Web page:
Gluten: a protein found in wheat, barley, and rye, has been a topic of much debate and discussion in recent years. While some people can consume gluten without any adverse effects, others, like those with celiac disease, must avoid it at all costs. This is because, for people with celiac disease, even tiny amounts of gluten can trigger an immune response that damages the lining of the small intestine.
Embarking on a gluten-free diet can seem daunting at first, and understandably so. Gluten lurks in many foods, some of which are not so obvious. Sure, we all know that bread and pasta are gluten-containing foods, but what about salad dressings or French fries? Yep, those can contain gluten too. Here, we’ve compiled a list of some of the highest gluten foods that might surprise you. If you are new to a gluten free diet and feel lost at times check out our How to Go Gluten Free article that helps understand more about going gluten free and helps with frustration and or confusion you might experience from time to time. We’ve been there and completely understand.
Most people know wheat is in just about every food that’s processed. Foods that are packaged, canned, bottled or tetra packed. Food such as bread, pasta, cereal, crackers, baked goods… but did you know gluten hides in beverages such as beer, store bought gravies and soups. Wheat flour is used to thicken foods, so if something is thickened, ask or read the ingredients and see if it contains flour and if its labeled gluten free. Some people do not understand flour is made not just from wheat, heck some people don’t connect that flour is made from grain. So be proactive and don’t assume someone out in the world of food knows. You must be your own unapologetic detective.
Common highest gluten foods and foods you may not know contain gluten.
- Soy Sauce: This popular condiment is traditionally made by fermenting soybeans and wheat. This means that regular soy sauce contains significant amounts of gluten, and should be avoided on a gluten-free diet. Wheat-free tamari or Coconut Amino’s are great alternatives.
- Salad Dressings: Many commercial salad dressings contain gluten as a thickener. It’s essential to read labels carefully or make your dressing at home. Try our famous Curry Girls House dressing! Its addictive in a good way!
- Meat Substitutes: Vegetarian meat substitutes are often made from wheat protein, also known as seitan. This is essentially pure gluten, making these products some of the highest gluten foods available. An meat alternative with similar texture to meat is lions main mushrooms.
- French Fries: While potatoes are naturally gluten-free, cross-contamination can occur during the frying process if the same oil is used to fry gluten-containing foods like breaded chicken. Additionally, some restaurants may coat their fries in flour to make them crispier.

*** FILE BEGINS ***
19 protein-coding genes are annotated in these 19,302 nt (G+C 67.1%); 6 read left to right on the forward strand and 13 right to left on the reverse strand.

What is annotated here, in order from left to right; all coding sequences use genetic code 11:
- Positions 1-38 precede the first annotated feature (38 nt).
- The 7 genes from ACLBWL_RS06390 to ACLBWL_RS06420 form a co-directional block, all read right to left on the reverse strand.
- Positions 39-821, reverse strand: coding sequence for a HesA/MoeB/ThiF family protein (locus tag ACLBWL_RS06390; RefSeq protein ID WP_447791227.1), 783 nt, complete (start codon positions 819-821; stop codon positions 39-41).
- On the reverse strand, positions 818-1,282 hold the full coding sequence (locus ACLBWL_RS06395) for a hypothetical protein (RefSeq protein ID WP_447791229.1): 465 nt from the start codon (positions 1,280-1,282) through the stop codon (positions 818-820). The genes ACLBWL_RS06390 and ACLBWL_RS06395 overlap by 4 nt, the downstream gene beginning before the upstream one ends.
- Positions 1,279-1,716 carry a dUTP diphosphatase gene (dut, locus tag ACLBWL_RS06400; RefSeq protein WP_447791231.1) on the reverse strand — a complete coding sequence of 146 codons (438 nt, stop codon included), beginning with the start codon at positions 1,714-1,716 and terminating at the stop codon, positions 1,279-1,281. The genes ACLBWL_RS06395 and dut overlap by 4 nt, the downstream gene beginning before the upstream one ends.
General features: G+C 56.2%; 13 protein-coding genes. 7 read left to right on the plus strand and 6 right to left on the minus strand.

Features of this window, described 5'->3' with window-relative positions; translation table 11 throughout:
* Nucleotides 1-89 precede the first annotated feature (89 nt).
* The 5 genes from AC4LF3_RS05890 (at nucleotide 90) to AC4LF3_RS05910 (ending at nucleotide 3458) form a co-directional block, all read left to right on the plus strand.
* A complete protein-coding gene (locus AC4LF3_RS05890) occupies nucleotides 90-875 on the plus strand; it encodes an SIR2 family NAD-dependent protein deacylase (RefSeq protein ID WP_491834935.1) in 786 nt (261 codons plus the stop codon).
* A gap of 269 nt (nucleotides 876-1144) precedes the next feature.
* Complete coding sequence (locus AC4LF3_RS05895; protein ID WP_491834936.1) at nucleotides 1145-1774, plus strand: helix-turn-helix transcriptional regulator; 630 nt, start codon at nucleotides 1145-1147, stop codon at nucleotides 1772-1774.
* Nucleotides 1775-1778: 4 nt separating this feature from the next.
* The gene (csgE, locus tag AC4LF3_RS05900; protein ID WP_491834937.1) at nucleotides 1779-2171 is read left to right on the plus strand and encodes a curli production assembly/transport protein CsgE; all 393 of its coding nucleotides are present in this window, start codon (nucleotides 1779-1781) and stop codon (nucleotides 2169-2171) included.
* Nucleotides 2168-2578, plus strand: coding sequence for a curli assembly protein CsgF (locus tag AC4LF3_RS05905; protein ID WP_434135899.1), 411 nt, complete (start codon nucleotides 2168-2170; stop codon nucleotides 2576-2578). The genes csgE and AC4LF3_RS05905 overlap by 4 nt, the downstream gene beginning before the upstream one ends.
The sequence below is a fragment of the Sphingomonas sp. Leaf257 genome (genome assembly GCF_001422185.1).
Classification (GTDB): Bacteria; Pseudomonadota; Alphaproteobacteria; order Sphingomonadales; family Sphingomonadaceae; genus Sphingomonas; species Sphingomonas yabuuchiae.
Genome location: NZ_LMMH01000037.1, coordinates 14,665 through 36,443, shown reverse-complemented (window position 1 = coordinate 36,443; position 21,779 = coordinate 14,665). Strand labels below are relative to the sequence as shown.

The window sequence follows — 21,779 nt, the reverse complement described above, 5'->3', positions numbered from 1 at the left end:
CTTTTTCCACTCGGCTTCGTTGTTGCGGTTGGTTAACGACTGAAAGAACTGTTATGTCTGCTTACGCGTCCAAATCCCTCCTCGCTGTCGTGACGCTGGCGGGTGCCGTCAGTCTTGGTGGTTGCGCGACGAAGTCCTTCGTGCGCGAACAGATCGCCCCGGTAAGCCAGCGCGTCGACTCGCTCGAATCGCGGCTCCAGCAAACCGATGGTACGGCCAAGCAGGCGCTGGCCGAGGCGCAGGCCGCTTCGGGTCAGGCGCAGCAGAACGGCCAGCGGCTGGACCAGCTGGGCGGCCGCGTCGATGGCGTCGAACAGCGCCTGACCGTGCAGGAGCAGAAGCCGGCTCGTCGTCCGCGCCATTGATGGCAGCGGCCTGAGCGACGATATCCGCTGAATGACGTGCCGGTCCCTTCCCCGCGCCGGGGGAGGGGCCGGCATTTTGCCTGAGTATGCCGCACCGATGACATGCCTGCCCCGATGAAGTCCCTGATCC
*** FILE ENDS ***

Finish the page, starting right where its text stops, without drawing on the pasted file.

- Processed Foods: Gluten is often used as a stabilizing agent in processed foods, including ice creams and ketchup. Be sure to check the labels carefully.
- Malted Beverages: Malt is made from barley, which contains gluten. Therefore, malted beverages, including some types of beer, are high in gluten. Thankfully, gluten-free beer options are available on the market. Check out our blog post sharing our favorite GF Beer! Lots more to choose from!
- Oats: While oats are naturally gluten-free, they are often processed in facilities that also process wheat, barley, and rye, leading to cross-contamination. It’s crucial to choose oats that are labeled as gluten-free. If recently diagnosed and still having symptoms, oats can be a challenge. Listen to your body while healing your intestines and perhaps wait a bit before reintroducing oats again. Try creamy rice hot cereal for a delicious option.
- Brown Rice Syrup: This sweetener is sometimes made with barley enzymes, which means it could contain traces of gluten. This Brown Rice Syrup is gluten free.
- Wheat Starch: Despite the name, wheat starch can be processed to remove gluten. However, there is still a risk of cross-contamination, so it’s best to avoid this ingredient unless it is labeled gluten-free. There are so many other choices: potato, corn, tapioca, arrowroot all can be used to thicken sauces or added into your backed goods. Check labels and find products that are also GMO FREE.
Grains to Avoid
While wheat is the most well-known source of gluten, other grains including barley and rye also contain this protein. Here’s a list of grains and their derivatives that should be avoided on a gluten-free diet:
- Wheat Varieties: This includes all forms of wheat (e.g., spelt, kamut, farro, durum, and einkorn), as well as wheat flour, wheat germ, and wheat bran.
- Barley: This includes malt, malt flavoring, malt vinegar, and brewer’s yeast.
- Rye: This includes rye bread, rye beer, and cereals containing rye.
Navigating the Gluten-Free Diet
While it may seem overwhelming at first, navigating a gluten-free diet is doable with a bit of preparation and knowledge. Here are some tips to help you avoid hidden sources of gluten: